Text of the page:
We have listened to 30 speeches during the debate, which has been comprehensive and wide ranging. Many issues have been covered. I hope that hon. Members on both sides of the House will excuse me if I am not able in the time allotted to me to deal with all the points that have been raised. I shall ensure, however, that everyone who has raised a matter that requires an answer will receive one from either my right hon. and learned Friend the Secretary of State for the Environment or myself.
There is another name on the Bill, as it were, and it has been mentioned by my hon. Friend the Member for Kensington (Mr. Fishburn). I was so pleased when the name was also mentioned by the hon. Member for Hammersmith (Mr. Soley). I refer, of course, to the late Sir Brandon Rhys Williams, and not because of the leasehold enfranchisement proposals alone. As those of us in Wales know, Brandon Park is the site of the new Bosch factory, and it was very much the dream of Sir Brandon. He set such a good example on both leasehold franchisement and urban regeneration.
The housing provisions in the Bill are all about new rights for existing leaseholders and existing tenants, but the House has been right to see the Bill in the context of the Government's housing policies as a whole. I criticise no hon. Member for the points that have been raised in the debate. Our housing policies as a whole are designed to ensure that decent housing is within the reach of all families. As my hon. Friend the Member for Eastbourne (Mr. Waterson) pointed out, the Bill is an important further step towards a property-owning democracy.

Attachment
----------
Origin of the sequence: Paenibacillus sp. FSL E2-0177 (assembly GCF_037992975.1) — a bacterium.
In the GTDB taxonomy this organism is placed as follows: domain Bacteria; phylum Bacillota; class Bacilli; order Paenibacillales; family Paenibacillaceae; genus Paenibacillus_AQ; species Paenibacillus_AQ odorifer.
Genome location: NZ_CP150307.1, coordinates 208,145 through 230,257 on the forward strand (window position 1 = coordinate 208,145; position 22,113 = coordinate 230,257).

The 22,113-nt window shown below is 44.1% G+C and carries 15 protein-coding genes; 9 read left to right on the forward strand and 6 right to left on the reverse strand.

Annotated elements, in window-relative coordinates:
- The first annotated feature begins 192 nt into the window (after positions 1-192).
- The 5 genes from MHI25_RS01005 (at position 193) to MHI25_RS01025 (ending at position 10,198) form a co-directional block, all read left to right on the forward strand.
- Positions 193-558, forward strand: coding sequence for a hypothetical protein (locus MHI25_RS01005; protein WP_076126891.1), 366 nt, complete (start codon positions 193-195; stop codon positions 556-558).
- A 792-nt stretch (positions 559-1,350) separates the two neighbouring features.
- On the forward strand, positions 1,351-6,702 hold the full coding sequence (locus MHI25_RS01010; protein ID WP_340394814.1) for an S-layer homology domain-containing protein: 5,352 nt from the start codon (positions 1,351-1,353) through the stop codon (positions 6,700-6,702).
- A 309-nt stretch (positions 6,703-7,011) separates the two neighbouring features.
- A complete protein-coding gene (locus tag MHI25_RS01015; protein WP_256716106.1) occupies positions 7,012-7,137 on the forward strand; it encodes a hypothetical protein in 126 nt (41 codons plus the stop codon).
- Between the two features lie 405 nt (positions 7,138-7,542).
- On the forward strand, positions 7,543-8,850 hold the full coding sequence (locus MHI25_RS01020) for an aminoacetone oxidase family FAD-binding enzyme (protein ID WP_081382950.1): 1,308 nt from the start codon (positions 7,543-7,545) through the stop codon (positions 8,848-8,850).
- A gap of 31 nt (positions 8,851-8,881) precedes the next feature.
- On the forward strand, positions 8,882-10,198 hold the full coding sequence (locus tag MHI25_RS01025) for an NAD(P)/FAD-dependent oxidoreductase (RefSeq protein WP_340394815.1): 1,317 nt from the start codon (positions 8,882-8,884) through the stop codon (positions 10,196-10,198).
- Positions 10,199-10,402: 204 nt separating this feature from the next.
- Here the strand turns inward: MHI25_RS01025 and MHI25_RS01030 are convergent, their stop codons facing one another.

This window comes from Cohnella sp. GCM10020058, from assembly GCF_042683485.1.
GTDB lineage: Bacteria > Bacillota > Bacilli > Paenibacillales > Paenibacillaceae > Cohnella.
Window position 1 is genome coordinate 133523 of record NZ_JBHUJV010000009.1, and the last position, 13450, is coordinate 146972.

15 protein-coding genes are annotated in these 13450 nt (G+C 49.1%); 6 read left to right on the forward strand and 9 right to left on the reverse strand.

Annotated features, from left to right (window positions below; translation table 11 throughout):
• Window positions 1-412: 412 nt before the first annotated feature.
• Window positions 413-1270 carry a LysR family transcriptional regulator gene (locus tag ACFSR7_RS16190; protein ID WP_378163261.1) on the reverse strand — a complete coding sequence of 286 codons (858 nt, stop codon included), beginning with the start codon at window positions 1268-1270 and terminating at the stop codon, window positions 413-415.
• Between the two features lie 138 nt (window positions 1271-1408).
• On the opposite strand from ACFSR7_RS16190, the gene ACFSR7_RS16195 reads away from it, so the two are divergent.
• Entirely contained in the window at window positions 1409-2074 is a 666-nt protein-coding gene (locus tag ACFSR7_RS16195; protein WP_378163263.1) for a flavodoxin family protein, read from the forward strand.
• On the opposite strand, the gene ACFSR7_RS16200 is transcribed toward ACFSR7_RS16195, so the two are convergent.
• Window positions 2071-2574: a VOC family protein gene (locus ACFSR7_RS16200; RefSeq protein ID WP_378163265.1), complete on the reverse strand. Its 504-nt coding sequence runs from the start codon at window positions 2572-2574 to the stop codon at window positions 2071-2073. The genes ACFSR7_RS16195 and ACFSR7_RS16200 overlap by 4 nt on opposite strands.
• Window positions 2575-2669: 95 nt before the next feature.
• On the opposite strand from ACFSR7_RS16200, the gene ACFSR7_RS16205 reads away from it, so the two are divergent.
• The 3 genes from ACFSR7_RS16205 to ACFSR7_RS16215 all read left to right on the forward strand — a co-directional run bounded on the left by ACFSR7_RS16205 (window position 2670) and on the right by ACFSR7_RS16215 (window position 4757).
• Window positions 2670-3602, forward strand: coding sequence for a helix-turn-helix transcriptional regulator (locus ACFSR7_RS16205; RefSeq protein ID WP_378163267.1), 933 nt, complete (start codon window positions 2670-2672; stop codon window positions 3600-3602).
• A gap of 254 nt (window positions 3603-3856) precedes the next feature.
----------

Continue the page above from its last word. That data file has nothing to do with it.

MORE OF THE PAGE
Several hon. Members referred to homelessness. I would point out to the hon. Member for Hammersmith that the Government have adopted important measures to help homeless families. I shall give two examples. The first is the output of social housing through housing associations, financed by the Housing Corporation and Housing for Wales. In addition, we are making increasing use of private finance. That has doubled over the past four years. Secondly, I would point out to the hon. Member for Stockport (Ms. Coffey) that the deregulation of the private rented sector for 1989, which the Opposition opposed all the way along, is gradually bringing about the renaissance of the private rented sector.
The hon. Member for Cheltenham (Mr. Jones) and other hon. Members raised the question of mortgage arrears. For people in difficulty with their mortgages, the single most important measure that the Government have taken is to bring down interest rates from 15 to 8 per cent. That helps individual borrowers and the housing market. Rescue schemes announced by the mortgage lenders last December will save about 55,000 repossessions this year. The Lord Chancellor's latest figures for repossession orders confirm an encouraging fall.
Leasehold reform is an important reform. I congratulate my hon. Friend the Member for Kensington on a remarkably good speech. He spoke without any notes. My parliamentary private secretary, my hon. Friend the Member for Battersea (Mr. Bowis), passed a letter to me during the debate from one of his constituents—[Interruption.]—who said that the Bill is fair and popular legislation—[Interruption.]—that must go through. I say also to the—[Interruption.]